Most IT companies in India are privately owned and are not required to comply with the government’s affirmative action policies. This cemented the view that entry into the tech industry was purely based on individual capability and that factors such as religion, gender, and caste were irrelevant. Given its close links to U.S. companies, the IT sector came with the promise of creating a level playing field where people could succeed solely on merit.

But in reality, tech did not make the world flatter. Instead, caste hierarchies replicated themselves within the industry. One 2011 report on caste in the Indian IT sector concludes “that caste is not disappearing from Indian society; rather, it is dramatically adapting to modern circumstances.”

IT, which employed nearly 4.5 million people in spring 2021, accounted for 8% of India’s GDP in 2020. “In India, working in the IT sector means one can rise up the economic ladder within the same generation,” said Murali Shanmugavelan, a faculty fellow at Data and Society, a non-profit research organization. Tech jobs are therefore highly sought-after.

There is no widely collected data that tracks diversity in the Indian IT industry when it comes to caste or other identifiers.

It was in fact a case in the U.S., rather than India, that recently brought the issue to the world’s attention. In June 2020, the California Department of Fair Employment and Housing filed a lawsuit against American tech conglomerate Cisco alleging discrimination against an Indian Dalit engineer — listed as “John Doe” in the complaint — over his caste. The engineer, who had immigrated from India to the U.S., alleged that two of his dominant caste co-workers, also Indian immigrants, harassed him. In fall 2021, the case was voluntarily dismissed, and was later refiled at the state level, where it is still ongoing.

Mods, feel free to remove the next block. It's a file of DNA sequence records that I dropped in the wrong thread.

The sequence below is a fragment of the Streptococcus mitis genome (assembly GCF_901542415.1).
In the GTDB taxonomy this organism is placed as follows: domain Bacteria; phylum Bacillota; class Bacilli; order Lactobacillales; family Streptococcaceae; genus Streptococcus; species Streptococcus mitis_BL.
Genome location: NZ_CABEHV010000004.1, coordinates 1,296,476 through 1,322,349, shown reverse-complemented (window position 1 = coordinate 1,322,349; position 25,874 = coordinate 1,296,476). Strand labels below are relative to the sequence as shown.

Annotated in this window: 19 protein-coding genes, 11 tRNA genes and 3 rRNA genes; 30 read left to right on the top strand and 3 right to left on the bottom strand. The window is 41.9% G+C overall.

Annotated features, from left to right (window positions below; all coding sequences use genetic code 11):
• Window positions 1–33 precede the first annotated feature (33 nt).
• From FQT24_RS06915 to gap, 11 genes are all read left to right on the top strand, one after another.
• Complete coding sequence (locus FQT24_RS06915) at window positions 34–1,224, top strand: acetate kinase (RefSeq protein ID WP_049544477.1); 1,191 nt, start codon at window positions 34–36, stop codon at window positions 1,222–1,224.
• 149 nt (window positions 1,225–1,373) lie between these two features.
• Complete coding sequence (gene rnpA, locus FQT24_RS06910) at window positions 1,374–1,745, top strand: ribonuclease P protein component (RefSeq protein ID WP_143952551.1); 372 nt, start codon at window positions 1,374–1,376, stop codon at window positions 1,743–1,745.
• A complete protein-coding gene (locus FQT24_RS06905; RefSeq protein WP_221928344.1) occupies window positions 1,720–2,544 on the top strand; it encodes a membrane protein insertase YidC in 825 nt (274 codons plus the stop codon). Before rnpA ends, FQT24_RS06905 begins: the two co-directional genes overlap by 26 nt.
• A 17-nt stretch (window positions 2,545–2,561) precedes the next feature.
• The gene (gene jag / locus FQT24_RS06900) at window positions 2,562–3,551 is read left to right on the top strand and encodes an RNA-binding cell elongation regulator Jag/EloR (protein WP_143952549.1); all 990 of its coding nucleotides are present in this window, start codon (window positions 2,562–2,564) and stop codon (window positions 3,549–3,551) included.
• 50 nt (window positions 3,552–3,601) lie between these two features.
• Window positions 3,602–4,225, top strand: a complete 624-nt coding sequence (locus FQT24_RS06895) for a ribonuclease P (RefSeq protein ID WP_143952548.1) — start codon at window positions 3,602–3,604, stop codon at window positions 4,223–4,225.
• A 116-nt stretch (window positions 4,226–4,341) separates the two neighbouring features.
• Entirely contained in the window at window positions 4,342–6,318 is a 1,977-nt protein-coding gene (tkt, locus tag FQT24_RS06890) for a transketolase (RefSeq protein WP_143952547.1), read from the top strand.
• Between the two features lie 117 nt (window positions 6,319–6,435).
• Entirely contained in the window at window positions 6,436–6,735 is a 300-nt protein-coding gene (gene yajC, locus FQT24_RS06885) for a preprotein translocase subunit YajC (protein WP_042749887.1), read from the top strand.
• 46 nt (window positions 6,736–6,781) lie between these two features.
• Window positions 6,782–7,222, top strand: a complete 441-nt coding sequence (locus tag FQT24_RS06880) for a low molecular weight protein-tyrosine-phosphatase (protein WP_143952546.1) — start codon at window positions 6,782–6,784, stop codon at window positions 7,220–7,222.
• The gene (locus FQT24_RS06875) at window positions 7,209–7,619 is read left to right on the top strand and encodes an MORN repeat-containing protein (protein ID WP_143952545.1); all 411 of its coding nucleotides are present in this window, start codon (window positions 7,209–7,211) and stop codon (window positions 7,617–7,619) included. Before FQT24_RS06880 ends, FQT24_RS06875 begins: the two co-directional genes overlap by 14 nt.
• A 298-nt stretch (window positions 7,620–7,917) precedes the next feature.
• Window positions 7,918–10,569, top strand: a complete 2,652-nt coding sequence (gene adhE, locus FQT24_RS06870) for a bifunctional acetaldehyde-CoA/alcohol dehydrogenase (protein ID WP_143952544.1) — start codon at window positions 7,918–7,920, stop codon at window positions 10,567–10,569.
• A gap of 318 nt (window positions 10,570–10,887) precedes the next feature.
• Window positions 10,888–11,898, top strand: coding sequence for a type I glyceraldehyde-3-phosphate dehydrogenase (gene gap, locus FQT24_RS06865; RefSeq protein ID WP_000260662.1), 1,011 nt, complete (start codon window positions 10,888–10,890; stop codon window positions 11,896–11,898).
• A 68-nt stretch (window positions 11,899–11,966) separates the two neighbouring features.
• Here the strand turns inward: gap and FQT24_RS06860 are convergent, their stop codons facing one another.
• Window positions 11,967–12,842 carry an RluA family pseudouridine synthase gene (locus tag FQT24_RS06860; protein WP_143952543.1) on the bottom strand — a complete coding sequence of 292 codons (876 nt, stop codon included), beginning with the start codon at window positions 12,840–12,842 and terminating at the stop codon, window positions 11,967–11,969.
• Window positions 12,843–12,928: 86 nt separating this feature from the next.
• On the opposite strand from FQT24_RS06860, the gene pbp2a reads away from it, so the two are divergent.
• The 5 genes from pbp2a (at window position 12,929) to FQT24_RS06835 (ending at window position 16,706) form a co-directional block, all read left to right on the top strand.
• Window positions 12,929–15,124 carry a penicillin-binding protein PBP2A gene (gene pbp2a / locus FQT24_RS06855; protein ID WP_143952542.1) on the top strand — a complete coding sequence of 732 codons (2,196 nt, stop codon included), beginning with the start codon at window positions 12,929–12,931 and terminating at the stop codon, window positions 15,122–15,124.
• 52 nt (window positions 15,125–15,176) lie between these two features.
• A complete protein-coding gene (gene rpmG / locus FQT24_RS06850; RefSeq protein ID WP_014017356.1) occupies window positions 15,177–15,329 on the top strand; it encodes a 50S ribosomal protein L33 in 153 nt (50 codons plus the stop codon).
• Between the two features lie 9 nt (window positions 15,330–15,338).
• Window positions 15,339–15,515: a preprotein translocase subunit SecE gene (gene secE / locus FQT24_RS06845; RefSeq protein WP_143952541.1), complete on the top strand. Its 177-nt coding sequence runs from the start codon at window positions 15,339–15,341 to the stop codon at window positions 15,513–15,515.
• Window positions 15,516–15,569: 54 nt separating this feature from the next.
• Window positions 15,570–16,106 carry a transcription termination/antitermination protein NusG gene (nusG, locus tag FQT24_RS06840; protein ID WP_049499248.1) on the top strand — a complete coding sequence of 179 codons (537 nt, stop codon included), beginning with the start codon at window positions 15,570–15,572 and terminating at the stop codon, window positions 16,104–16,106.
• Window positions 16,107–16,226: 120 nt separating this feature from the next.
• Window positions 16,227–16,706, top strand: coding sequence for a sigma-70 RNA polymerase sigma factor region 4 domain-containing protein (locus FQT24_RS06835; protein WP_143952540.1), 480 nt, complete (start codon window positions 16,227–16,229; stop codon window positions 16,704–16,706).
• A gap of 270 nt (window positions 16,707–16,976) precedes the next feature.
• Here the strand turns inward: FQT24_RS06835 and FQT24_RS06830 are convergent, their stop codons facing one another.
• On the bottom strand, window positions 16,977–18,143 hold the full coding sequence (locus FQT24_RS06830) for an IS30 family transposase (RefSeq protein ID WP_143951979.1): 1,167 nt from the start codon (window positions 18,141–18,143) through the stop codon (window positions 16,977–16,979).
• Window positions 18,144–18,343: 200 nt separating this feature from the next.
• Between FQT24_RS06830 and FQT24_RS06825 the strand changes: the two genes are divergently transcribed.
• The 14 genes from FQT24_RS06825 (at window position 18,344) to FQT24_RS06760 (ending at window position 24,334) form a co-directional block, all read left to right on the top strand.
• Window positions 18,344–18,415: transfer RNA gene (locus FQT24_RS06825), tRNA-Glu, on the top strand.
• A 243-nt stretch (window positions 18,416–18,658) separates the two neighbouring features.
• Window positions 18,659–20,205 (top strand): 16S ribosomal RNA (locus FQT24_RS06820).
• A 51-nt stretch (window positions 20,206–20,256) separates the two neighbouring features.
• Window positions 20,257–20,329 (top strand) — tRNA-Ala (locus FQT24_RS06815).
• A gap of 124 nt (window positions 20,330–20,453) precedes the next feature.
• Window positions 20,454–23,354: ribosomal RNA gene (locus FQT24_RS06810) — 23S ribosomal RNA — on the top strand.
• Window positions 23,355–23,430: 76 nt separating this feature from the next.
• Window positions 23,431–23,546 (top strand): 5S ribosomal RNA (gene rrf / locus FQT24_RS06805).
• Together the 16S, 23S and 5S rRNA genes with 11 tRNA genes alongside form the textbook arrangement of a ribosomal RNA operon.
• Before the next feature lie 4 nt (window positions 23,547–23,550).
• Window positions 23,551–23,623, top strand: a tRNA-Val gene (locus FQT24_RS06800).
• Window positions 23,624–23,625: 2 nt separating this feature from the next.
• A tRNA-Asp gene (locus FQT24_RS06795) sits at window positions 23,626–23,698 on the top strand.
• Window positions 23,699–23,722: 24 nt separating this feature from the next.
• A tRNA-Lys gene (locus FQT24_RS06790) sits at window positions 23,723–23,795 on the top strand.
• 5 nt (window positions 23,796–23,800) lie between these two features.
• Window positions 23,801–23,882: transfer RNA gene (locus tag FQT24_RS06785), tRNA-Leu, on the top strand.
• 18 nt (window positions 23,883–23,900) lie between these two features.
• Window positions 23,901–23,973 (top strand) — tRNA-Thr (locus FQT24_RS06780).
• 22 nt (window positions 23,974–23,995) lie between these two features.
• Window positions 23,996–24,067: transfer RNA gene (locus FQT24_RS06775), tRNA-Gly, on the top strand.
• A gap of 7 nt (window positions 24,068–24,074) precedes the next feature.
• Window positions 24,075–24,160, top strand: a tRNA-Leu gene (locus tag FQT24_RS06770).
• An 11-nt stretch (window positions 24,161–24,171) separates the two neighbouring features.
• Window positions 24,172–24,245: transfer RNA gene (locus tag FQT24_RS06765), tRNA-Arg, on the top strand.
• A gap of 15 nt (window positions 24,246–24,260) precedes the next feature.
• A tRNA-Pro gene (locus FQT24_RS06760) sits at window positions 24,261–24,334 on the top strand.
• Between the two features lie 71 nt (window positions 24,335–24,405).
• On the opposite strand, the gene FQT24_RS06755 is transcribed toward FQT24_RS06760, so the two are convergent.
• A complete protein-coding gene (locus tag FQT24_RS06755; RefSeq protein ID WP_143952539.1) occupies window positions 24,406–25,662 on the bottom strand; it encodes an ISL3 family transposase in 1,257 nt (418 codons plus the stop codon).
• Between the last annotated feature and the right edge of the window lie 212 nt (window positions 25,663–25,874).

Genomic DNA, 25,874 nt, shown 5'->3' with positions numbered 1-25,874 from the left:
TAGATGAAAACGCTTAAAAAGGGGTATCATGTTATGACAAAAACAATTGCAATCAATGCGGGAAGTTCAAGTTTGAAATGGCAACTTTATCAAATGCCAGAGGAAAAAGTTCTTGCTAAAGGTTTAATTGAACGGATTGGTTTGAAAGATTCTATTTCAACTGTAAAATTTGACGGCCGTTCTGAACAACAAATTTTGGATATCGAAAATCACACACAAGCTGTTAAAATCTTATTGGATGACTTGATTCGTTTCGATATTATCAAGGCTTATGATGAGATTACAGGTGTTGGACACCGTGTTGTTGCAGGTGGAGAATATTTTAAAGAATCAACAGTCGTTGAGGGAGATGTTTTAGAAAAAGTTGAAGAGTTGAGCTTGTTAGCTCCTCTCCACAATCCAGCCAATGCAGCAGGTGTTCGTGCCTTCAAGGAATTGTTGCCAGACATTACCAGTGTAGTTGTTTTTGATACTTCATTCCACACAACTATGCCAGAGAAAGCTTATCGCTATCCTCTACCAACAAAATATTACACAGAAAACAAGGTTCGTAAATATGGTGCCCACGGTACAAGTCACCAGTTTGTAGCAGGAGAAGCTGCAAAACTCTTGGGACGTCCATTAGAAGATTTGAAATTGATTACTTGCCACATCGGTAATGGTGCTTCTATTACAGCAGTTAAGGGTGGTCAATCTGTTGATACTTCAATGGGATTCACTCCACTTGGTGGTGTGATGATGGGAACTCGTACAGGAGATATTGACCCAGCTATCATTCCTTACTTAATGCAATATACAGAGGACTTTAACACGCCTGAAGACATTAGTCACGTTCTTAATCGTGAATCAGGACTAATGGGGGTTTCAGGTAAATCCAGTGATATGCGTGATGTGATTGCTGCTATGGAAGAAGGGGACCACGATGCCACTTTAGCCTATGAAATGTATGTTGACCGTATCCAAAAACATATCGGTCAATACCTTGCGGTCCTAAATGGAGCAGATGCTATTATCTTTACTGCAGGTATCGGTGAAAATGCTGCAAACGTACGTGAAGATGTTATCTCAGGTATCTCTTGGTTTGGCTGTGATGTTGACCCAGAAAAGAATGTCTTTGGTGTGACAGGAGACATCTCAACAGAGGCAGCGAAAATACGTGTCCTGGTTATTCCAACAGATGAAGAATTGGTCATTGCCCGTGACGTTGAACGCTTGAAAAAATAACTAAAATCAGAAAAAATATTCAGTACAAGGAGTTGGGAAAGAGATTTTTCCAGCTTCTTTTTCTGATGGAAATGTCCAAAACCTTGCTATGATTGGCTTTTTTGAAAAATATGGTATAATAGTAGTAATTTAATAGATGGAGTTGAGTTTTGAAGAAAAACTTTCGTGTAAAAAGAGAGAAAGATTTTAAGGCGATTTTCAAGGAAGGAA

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But even as the case makes headlines in the U.S., the tech industry in India remains quiet on caste bias. Anil Wagde is a member of the Ambedkar International Center, a U.S.-based organization which advocates for democracy in Indian society and which was admitted as an amicus curiae, or “friend of the court,” in the Cisco case. He suggests that caste has seeped into the Indian psyche so much that unless something drastic happens, no one takes note. “No one cries for those who die every day,” he told Rest of World.

In addition, “many people are blind to their privilege,” said Carol Upadhya, professor at the National Institute of Advanced Studies, Bengaluru.

The barriers for historically oppressed castes to enter the tech industry start early. Access to quality primary education is not uniform across all communities. Those at the top of the caste hierarchy are mostly economically better off and can afford English-language schools, with better faculty and facilities, whereas many poorer people are schooled in regional languages, said Rajesh Ramachandran, senior lecturer at Monash University, Malaysia. This means that many dominant caste children get a head start.